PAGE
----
CPC Approves Building Conversion in Historic District

498 Broome Street.  Image credit:  Umberto Squarcia Designs, Inc.

498 Broome Street. Image credit: Umberto Squarcia Designs, Inc.

Special permit will allow a vacant mixed-use building in SoHo to convert to residential use.  On February 4, 2015 the City Planning Commission voted to grant a special permit to Goose Mountain NYC, LLC to develop a six-story building at 498 Broome Street in the SoHo Cast Iron Historic District of Manhattan as a residential property.  The permit would allow Use Group 2 residential uses on portions of the ground floor, as well as the second through fifth floors and the penthouse.  The building has been vacant for three years, but previously housed Use Group 6 retail in the ground floor and cellar and an artist’s studio on the upper floors, though not officially designated Joint Live-Work Quarters for Artists.

On August 20, 2012 the Landmarks Preservation Commission issued a Certificate of Appropriateness for the conversion as part of an agreement entered into with Goose Mountain to continually maintain the architectural and historic character of the building.  On November 20, 2014 Manhattan Community Board 2 voted unanimously to recommend approval of the permit on condition that the proposal was modified to retain at least one JLWQA unit.  On December 22, 2014 Manhattan Borough President Gale Brewer issued a conditional approval repeating the conditions of CB 2 as well as requesting clarification of Landmarks’ requirements for the buildings’ exterior materials.

On January 7, 2015 the Commission held a public hearing on the application.  Fredrick A. Becker, counsel for Goose Mountain, testified the building had been vacant for the past three years and had even though the prior owner was an artist, he was not certified with the city and the building had never housed any official JLWQA units.  James Caras appeared on behalf of Borough President Brewer to read her statement of conditional approval into the record.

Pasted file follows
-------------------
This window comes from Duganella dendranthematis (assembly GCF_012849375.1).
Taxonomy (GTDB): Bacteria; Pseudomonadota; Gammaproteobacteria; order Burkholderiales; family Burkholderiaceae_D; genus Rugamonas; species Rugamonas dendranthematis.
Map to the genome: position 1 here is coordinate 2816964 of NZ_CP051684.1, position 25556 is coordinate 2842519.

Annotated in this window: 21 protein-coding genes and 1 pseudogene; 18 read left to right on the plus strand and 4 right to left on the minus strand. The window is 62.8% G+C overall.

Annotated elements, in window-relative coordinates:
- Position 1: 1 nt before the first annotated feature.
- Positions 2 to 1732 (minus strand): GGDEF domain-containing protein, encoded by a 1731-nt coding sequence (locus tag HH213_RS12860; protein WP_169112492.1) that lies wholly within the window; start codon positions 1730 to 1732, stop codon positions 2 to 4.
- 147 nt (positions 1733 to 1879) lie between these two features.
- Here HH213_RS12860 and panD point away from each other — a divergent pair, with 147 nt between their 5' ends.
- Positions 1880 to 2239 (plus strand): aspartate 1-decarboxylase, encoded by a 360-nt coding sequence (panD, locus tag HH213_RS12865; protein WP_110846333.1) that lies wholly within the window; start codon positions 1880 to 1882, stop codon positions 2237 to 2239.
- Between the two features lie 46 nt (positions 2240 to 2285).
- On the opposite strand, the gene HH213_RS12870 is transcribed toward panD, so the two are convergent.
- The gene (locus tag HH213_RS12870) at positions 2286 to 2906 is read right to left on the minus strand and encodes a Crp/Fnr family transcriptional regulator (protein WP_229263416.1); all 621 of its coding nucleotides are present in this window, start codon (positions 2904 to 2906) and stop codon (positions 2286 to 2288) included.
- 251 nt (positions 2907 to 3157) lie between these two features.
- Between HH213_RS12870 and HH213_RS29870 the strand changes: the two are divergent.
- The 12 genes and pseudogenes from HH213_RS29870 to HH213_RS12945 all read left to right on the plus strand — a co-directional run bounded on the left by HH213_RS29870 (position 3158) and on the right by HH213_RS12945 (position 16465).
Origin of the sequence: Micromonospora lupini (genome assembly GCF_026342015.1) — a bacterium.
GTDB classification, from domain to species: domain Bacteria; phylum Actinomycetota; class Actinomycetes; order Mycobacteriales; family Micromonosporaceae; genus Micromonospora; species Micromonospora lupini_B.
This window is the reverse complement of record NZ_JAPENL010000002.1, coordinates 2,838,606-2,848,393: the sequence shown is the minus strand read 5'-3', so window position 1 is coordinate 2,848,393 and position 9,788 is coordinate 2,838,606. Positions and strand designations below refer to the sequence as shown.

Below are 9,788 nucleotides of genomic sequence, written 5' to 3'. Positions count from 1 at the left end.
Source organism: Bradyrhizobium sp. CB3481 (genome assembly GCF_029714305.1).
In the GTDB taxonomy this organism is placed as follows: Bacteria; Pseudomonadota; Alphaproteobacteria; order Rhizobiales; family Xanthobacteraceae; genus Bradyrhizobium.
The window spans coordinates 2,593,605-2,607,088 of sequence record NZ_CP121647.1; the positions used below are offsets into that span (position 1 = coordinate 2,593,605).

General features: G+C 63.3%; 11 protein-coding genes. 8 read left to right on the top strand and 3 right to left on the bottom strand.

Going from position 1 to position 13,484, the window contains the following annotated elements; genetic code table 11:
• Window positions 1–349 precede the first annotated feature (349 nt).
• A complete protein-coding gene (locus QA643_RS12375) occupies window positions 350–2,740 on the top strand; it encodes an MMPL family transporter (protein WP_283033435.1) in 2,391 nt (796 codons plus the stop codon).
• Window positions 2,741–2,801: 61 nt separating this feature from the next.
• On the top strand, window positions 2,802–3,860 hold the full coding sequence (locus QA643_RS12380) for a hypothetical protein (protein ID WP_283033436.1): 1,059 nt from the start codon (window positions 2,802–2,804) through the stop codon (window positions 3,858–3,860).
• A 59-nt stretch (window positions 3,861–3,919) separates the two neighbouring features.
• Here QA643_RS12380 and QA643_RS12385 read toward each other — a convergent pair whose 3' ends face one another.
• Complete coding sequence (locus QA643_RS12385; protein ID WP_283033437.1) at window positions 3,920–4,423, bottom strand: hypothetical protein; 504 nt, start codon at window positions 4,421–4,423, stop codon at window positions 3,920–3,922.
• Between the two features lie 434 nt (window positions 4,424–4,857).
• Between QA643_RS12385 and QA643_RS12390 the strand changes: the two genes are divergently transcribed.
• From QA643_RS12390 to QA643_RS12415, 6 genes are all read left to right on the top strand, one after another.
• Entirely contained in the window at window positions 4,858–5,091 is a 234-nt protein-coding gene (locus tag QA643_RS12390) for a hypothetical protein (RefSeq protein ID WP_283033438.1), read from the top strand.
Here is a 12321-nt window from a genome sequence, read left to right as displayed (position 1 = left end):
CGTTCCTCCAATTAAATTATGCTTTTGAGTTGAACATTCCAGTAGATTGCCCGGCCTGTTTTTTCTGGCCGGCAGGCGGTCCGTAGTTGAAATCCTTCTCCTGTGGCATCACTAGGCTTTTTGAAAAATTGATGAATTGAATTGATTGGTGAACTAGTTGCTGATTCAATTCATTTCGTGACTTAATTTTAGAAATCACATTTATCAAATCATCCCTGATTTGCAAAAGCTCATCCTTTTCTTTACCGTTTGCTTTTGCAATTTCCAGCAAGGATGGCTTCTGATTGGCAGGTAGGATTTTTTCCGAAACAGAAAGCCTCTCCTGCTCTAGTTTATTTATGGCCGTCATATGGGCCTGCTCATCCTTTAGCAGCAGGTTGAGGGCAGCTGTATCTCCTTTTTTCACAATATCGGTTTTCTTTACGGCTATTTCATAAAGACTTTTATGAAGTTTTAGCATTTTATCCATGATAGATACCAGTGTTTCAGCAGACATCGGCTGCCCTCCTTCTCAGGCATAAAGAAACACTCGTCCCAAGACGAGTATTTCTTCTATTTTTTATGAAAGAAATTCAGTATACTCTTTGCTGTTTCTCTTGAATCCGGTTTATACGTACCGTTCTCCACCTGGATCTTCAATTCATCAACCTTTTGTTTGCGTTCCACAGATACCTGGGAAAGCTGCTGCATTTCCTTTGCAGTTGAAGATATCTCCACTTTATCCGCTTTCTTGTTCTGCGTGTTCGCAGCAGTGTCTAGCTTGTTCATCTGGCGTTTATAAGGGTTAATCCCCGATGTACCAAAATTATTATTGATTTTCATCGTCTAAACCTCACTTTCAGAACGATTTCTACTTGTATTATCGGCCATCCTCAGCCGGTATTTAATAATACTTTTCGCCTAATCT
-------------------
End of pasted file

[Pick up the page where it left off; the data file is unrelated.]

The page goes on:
On February 4, 2015 the Commission approved the special permit for Use Group 2 conversion.  In its final report, the Commission recognized the building’s extended vacancy and that conversion would not displace any JLWQA units as the building never held such units to begin with.  The Commission did repeat its caution that the approval should not be taken as a sign of abandoning SoHo’s zoning framework, writing special permits “cannot be a vehicle by which live-work spaces that contribute to the rich mixed-use character of SoHo are irrevocably converted to residential use.”  The Commission also called for additional attention to the zoning in SoHo and NoHo’s M1-5A and M1-5B districts, citing affordability and preservation concerns raised by both CB 2 and the Borough President, and the need to accurately identify existing JLWQA tenants as the neighborhood continues to change.

The application is scheduled to go before the City Council Subcommittee on Zoning and Franchises on March 9, 2015.

CPC: 498 Broome Street (130066-ZSM) (Feb. 4, 2015).

By:  Michael Twomey (Michael is the CityLaw Fellow and a New York Law School graduate, Class of 2014).

2 thoughts on “CPC Approves Building Conversion in Historic District

  1. The previous use/uses of an historic building is/are of much less importance than keeping the building relatively intact in its original architectural finery. Nothing is immutable and, as times change, how to modify and preserve Historic buildings must really must accommodate that basic premise. As Soho has the greatest number of cast iron buildings in the world then the urban values of the area must also be considered as they are of equal (perhaps of even greater) importance to the architectural values of individual buildings. A very wise and prudent decision by the Committee. However, for those of us in Europe, it would be good to know what JLWQA stands for?

    • JLWQA stands for “Joint Live-Work Quarters for Artists”, a designation created in 1971 to legalize artists’ then-illegal conversion of SoHo’s vacant cast-iron manufacturing buildings and warehouses into lofts and studios, provided they were certified as professional artists with the City.

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